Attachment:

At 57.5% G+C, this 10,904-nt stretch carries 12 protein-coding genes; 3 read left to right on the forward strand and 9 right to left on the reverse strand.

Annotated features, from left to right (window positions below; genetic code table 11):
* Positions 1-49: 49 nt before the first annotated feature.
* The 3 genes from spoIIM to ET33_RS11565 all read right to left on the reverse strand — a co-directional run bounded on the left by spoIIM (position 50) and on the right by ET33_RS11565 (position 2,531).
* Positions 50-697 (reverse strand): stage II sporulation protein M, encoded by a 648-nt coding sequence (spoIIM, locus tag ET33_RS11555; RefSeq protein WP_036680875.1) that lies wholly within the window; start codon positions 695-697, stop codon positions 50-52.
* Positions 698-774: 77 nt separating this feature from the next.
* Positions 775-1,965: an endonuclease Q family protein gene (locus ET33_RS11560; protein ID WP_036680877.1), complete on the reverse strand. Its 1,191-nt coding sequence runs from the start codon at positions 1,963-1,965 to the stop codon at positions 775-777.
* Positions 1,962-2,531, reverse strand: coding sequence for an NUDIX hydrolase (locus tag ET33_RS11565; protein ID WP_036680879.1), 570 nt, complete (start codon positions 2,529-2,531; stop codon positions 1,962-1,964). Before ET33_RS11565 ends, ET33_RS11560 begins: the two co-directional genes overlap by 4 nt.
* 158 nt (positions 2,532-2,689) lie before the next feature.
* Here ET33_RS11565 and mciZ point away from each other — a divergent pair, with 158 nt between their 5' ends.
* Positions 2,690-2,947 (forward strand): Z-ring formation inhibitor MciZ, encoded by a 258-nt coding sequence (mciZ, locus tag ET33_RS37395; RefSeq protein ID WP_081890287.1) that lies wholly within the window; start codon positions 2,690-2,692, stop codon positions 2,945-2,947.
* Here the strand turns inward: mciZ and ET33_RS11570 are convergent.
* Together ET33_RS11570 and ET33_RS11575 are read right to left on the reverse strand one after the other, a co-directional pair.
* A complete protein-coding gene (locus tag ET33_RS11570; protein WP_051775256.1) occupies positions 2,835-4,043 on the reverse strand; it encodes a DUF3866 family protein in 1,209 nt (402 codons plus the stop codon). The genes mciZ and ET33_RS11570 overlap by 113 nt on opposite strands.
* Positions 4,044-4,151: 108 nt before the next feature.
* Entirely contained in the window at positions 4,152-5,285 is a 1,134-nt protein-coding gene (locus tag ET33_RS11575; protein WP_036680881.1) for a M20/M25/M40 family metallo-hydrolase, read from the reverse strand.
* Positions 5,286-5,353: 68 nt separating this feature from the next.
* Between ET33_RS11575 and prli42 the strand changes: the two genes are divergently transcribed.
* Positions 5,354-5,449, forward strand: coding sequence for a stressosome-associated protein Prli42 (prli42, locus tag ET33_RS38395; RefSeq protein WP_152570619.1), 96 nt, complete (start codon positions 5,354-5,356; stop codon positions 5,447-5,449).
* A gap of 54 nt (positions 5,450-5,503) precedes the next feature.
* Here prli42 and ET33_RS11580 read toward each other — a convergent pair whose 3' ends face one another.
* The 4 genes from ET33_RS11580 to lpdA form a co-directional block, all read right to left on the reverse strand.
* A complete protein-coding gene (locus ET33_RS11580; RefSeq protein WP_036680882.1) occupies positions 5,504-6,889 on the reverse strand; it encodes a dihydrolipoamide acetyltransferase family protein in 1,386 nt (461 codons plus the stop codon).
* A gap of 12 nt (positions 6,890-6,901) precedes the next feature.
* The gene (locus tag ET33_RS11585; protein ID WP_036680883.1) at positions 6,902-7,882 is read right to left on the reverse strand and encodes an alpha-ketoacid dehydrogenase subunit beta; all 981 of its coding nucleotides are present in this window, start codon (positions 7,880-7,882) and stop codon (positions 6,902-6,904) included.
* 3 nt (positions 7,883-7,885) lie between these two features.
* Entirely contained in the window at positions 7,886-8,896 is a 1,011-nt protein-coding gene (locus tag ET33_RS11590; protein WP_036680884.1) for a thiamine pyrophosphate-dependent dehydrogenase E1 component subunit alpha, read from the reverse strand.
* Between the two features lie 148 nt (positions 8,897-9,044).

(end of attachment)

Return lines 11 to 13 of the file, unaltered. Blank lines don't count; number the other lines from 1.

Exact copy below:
* Positions 2,690-2,947 (forward strand): Z-ring formation inhibitor MciZ, encoded by a 258-nt coding sequence (mciZ, locus tag ET33_RS37395; RefSeq protein ID WP_081890287.1) that lies wholly within the window; start codon positions 2,690-2,692, stop codon positions 2,945-2,947.
* Here the strand turns inward: mciZ and ET33_RS11570 are convergent.
* Together ET33_RS11570 and ET33_RS11575 are read right to left on the reverse strand one after the other, a co-directional pair.